My condolences to Virginia Tech from one who hopes he will never fully understand.
This post is going to be more political, and thus perhaps more partisan, than most of my articles. Normally, I take a sideways approach to politics by way of cultural artifacts, music, movies, Internet videos, and the like. Right now, though, I think there are some issues in the air that deserve to be addressed more directly.
Today’s issue is gun violence. In light of the Virginia Tech shootings, I think it’s a good time to make an intelligent statement on the role of violence and freedom in our daily lives. I run a risk here. In the aftermath of an incident like this, I’m in danger of being drowned out entirely by the flood of reactionary bullshit that comes out of the popular media, the blogosphere, and the mouths of politicians. But maybe I have a chance to contribute something intelligent to this debate too -- one of a few voices of reason in a country that’s become an ideological battleground, far more than a physical or literal one.
As far as politics go, I’d call myself a critical liberal. I’d like to be the leftist "old enemy from within" (borrowing a phrase from Bataille), strengthening the progressive position by questioning it and discerning the gristle from the meat. Unfortunately, there’s a lot of gristle out there. On gun violence, however, I think the reasoned liberal position, that assault weapons need to be more fully, federally controlled, and regulate, is a fairly cohesive one, and unlike with feminism, I don’t think there’s a whole lot of self-criticism the left needs to do to support its position.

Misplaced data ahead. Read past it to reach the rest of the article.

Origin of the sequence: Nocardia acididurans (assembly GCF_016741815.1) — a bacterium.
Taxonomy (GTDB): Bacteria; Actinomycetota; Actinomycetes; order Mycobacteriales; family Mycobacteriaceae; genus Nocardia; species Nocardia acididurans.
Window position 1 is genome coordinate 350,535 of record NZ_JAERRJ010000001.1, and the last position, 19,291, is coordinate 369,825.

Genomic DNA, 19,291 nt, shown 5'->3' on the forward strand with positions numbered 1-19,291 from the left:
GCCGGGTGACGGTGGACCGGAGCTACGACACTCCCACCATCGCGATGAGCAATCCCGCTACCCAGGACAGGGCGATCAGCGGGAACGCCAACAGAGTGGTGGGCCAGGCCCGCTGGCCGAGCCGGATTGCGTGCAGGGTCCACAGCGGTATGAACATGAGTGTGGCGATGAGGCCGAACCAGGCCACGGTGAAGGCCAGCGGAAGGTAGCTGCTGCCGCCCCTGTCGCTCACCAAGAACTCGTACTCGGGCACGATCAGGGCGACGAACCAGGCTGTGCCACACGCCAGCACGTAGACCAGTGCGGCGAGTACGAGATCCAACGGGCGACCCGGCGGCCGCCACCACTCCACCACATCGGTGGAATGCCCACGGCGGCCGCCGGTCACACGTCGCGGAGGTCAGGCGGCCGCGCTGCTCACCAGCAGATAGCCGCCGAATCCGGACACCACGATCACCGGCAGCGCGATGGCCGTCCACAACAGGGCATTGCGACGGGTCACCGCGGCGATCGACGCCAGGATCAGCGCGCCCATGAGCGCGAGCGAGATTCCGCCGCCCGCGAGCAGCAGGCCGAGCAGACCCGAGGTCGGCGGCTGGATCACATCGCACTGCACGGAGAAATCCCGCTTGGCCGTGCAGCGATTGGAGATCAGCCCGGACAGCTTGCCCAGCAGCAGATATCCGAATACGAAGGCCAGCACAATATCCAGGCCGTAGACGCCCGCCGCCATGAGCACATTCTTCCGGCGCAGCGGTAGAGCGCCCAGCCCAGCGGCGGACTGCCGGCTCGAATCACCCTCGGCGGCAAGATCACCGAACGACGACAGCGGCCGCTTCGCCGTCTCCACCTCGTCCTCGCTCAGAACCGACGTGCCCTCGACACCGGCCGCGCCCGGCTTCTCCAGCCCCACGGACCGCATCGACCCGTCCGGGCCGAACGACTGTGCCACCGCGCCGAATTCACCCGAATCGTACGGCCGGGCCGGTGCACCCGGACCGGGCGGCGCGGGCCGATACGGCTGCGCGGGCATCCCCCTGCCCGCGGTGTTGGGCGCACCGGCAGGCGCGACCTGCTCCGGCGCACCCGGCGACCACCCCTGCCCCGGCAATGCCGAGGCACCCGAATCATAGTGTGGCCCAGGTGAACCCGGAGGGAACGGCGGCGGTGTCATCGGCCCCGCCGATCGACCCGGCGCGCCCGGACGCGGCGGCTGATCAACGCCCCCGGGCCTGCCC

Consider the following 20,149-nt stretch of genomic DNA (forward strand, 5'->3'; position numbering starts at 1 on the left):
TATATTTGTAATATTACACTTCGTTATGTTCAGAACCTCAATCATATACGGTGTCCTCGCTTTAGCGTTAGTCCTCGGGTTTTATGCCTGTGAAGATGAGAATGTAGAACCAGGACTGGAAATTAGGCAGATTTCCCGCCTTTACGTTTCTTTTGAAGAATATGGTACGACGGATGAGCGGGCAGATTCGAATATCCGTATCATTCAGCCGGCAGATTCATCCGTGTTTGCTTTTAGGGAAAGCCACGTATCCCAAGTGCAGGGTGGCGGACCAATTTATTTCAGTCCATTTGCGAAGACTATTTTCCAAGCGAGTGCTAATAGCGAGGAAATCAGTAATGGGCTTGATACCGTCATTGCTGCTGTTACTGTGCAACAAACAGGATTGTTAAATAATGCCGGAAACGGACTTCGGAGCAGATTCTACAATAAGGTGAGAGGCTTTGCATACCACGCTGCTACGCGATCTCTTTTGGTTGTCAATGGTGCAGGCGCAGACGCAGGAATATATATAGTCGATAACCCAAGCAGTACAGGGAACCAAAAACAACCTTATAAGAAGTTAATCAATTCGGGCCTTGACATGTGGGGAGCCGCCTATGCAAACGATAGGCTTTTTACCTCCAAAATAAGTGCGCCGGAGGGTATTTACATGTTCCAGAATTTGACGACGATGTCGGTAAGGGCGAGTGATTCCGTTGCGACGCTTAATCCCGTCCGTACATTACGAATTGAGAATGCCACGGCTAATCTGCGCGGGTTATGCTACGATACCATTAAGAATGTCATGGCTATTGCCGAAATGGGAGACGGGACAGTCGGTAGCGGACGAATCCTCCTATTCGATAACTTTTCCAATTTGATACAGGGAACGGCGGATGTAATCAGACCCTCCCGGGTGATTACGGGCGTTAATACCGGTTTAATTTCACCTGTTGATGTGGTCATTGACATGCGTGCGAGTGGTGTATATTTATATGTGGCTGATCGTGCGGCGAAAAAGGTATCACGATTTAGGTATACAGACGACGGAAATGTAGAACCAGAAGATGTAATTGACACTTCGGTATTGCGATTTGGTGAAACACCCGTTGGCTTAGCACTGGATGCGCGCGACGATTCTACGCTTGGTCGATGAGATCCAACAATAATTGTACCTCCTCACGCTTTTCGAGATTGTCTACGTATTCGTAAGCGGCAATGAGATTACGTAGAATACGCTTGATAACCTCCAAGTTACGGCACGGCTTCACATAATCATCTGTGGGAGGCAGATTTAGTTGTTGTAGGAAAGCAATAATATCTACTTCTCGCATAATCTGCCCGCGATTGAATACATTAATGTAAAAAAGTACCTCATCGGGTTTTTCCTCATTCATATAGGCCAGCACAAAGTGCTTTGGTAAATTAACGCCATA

What we’re fighting against: the extreme right, armed with a blanket of civil consent and disinterest. It’s frightening to me that the gun lobby is so large, considering it’s a bastion of regressive American extremism. The Gun Owners of America, apparently the second-largest gun advocacy group in the United States, has declared that the problem, of course, is that more people weren’t armed.
You may sense that this argument, symptomatic of pro-firearm argument, is mind-bogglingly irrational, but you may not realize why. It’s based on some reasonable premises: people should be responsible for their own safety, and they should have the means of protecting themselves. Individuals need to be trusted with security and enforcement, because omnipresent institutions like governments are so prone to oppression and abuse. Laws should target criminals, not the broad pool of people who might potentially become criminals. Why does the gun rights creed sound so irrational when these premises sound defensible?
The reason is that it makes some erroneous assumptions about the human environment. These assumptions make sense in a world where everybody, including, and especially, the morally upright are heroic bastions of strength and self-reliance. It makes sense in a world taken from movies, like the future of Mad Max or the New York City of The Warriors. It makes sense in a world where your personal well-being isn’t linked in any noteworthy way to the mental health of the collective.